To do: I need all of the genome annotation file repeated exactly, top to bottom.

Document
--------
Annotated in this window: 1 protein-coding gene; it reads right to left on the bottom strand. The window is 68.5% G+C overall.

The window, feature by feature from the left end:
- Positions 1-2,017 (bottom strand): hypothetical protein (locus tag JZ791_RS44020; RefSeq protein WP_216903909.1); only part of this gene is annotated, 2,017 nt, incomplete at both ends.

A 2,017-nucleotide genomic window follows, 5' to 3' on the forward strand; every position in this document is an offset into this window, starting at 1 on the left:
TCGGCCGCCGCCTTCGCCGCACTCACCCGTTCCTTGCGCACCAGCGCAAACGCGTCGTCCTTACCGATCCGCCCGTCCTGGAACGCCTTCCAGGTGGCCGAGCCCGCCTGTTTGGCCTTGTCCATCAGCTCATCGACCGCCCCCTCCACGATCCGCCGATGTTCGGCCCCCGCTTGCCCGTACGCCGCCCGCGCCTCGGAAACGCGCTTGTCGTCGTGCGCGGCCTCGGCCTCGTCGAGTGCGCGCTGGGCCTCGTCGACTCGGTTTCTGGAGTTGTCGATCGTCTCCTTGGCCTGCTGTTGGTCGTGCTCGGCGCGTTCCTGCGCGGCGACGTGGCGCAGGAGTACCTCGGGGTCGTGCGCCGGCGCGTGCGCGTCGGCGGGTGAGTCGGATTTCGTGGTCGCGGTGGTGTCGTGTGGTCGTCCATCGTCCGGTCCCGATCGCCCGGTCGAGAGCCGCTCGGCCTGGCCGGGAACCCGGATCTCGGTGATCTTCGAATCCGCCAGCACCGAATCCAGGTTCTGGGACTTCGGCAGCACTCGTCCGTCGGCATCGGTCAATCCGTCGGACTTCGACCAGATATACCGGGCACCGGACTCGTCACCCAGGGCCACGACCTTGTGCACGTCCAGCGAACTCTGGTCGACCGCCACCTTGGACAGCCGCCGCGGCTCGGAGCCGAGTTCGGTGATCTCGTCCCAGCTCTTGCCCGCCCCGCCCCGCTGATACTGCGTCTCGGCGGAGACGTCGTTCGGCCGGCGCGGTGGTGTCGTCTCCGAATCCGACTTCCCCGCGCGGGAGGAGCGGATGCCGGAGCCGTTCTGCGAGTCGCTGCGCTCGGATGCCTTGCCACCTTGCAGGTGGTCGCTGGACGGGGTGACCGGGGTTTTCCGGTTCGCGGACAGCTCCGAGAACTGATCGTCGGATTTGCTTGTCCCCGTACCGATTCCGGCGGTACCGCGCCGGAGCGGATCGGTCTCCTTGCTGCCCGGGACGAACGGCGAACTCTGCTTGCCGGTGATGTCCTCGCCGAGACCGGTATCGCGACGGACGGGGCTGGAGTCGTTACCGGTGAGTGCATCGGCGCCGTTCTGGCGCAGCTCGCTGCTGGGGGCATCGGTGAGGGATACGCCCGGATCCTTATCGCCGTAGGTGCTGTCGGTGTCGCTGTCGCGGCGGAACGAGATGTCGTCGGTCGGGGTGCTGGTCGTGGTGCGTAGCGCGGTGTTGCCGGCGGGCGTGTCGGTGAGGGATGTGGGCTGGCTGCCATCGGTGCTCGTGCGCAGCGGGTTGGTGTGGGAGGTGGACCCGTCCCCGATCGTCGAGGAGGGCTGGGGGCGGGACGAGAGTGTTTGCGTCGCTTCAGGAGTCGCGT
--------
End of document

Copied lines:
Annotated in this window: 1 protein-coding gene; it reads right to left on the bottom strand. The window is 68.5% G+C overall.

The window, feature by feature from the left end:
- Positions 1-2,017 (bottom strand): hypothetical protein (locus tag JZ791_RS44020; RefSeq protein WP_216903909.1); only part of this gene is annotated, 2,017 nt, incomplete at both ends.

A 2,017-nucleotide genomic window follows, 5' to 3' on the forward strand; every position in this document is an offset into this window, starting at 1 on the left:
TCGGCCGCCGCCTTCGCCGCACTCACCCGTTCCTTGCGCACCAGCGCAAACGCGTCGTCCTTACCGATCCGCCCGTCCTGGAACGCCTTCCAGGTGGCCGAGCCCGCCTGTTTGGCCTTGTCCATCAGCTCATCGACCGCCCCCTCCACGATCCGCCGATGTTCGGCCCCCGCTTGCCCGTACGCCGCCCGCGCCTCGGAAACGCGCTTGTCGTCGTGCGCGGCCTCGGCCTCGTCGAGTGCGCGCTGGGCCTCGTCGACTCGGTTTCTGGAGTTGTCGATCGTCTCCTTGGCCTGCTGTTGGTCGTGCTCGGCGCGTTCCTGCGCGGCGACGTGGCGCAGGAGTACCTCGGGGTCGTGCGCCGGCGCGTGCGCGTCGGCGGGTGAGTCGGATTTCGTGGTCGCGGTGGTGTCGTGTGGTCGTCCATCGTCCGGTCCCGATCGCCCGGTCGAGAGCCGCTCGGCCTGGCCGGGAACCCGGATCTCGGTGATCTTCGAATCCGCCAGCACCGAATCCAGGTTCTGGGACTTCGGCAGCACTCGTCCGTCGGCATCGGTCAATCCGTCGGACTTCGACCAGATATACCGGGCACCGGACTCGTCACCCAGGGCCACGACCTTGTGCACGTCCAGCGAACTCTGGTCGACCGCCACCTTGGACAGCCGCCGCGGCTCGGAGCCGAGTTCGGTGATCTCGTCCCAGCTCTTGCCCGCCCCGCCCCGCTGATACTGCGTCTCGGCGGAGACGTCGTTCGGCCGGCGCGGTGGTGTCGTCTCCGAATCCGACTTCCCCGCGCGGGAGGAGCGGATGCCGGAGCCGTTCTGCGAGTCGCTGCGCTCGGATGCCTTGCCACCTTGCAGGTGGTCGCTGGACGGGGTGACCGGGGTTTTCCGGTTCGCGGACAGCTCCGAGAACTGATCGTCGGATTTGCTTGTCCCCGTACCGATTCCGGCGGTACCGCGCCGGAGCGGATCGGTCTCCTTGCTGCCCGGGACGAACGGCGAACTCTGCTTGCCGGTGATGTCCTCGCCGAGACCGGTATCGCGACGGACGGGGCTGGAGTCGTTACCGGTGAGTGCATCGGCGCCGTTCTGGCGCAGCTCGCTGCTGGGGGCATCGGTGAGGGATACGCCCGGATCCTTATCGCCGTAGGTGCTGTCGGTGTCGCTGTCGCGGCGGAACGAGATGTCGTCGGTCGGGGTGCTGGTCGTGGTGCGTAGCGCGGTGTTGCCGGCGGGCGTGTCGGTGAGGGATGTGGGCTGGCTGCCATCGGTGCTCGTGCGCAGCGGGTTGGTGTGGGAGGTGGACCCGTCCCCGATCGTCGAGGAGGGCTGGGGGCGGGACGAGAGTGTTTGCGTCGCTTCAGGAGTCGCGT